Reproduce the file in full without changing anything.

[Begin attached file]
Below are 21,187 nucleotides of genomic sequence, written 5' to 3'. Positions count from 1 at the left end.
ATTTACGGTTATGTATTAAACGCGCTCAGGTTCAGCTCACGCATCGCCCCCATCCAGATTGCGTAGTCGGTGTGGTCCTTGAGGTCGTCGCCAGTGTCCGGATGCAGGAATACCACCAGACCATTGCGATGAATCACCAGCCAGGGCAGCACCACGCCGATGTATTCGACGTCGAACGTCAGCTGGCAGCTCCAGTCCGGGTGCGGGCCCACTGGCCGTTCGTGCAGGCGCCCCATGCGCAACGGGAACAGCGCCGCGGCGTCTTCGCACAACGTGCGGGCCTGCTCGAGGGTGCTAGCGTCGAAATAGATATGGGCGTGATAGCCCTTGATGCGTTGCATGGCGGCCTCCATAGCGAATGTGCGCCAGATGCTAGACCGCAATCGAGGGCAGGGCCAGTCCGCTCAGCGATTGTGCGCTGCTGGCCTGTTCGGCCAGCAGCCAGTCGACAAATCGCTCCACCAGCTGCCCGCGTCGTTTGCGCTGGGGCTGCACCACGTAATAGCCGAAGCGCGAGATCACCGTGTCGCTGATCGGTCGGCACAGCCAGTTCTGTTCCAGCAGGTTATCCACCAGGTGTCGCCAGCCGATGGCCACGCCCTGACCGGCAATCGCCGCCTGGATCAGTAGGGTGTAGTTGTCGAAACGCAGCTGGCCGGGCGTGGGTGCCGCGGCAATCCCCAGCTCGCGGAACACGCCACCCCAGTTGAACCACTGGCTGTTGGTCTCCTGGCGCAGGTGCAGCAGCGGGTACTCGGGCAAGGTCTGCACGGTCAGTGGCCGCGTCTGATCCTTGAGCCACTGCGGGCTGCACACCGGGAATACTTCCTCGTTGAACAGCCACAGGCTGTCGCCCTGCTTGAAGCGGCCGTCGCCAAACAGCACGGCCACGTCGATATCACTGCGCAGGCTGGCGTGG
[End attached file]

Below are 21,187 nucleotides of genomic sequence, written 5' to 3'. Positions count from 1 at the left end.
ATTTACGGTTATGTATTAAACGCGCTCAGGTTCAGCTCACGCATCGCCCCCATCCAGATTGCGTAGTCGGTGTGGTCCTTGAGGTCGTCGCCAGTGTCCGGATGCAGGAATACCACCAGACCATTGCGATGAATCACCAGCCAGGGCAGCACCACGCCGATGTATTCGACGTCGAACGTCAGCTGGCAGCTCCAGTCCGGGTGCGGGCCCACTGGCCGTTCGTGCAGGCGCCCCATGCGCAACGGGAACAGCGCCGCGGCGTCTTCGCACAACGTGCGGGCCTGCTCGAGGGTGCTAGCGTCGAAATAGATATGGGCGTGATAGCCCTTGATGCGTTGCATGGCGGCCTCCATAGCGAATGTGCGCCAGATGCTAGACCGCAATCGAGGGCAGGGCCAGTCCGCTCAGCGATTGTGCGCTGCTGGCCTGTTCGGCCAGCAGCCAGTCGACAAATCGCTCCACCAGCTGCCCGCGTCGTTTGCGCTGGGGCTGCACCACGTAATAGCCGAAGCGCGAGATCACCGTGTCGCTGATCGGTCGGCACAGCCAGTTCTGTTCCAGCAGGTTATCCACCAGGTGTCGCCAGCCGATGGCCACGCCCTGACCGGCAATCGCCGCCTGGATCAGTAGGGTGTAGTTGTCGAAACGCAGCTGGCCGGGCGTGGGTGCCGCGGCAATCCCCAGCTCGCGGAACACGCCACCCCAGTTGAACCACTGGCTGTTGGTCTCCTGGCGCAGGTGCAGCAGCGGGTACTCGGGCAAGGTCTGCACGGTCAGTGGCCGCGTCTGATCCTTGAGCCACTGCGGGCTGCACACCGGGAATACTTCCTCGTTGAACAGCCACAGGCTGTCGCCCTGCTTGAAGCGGCCGTCGCCAAACAGCACGGCCACGTCGATATCACTGCGCAGGCTGGCGTGG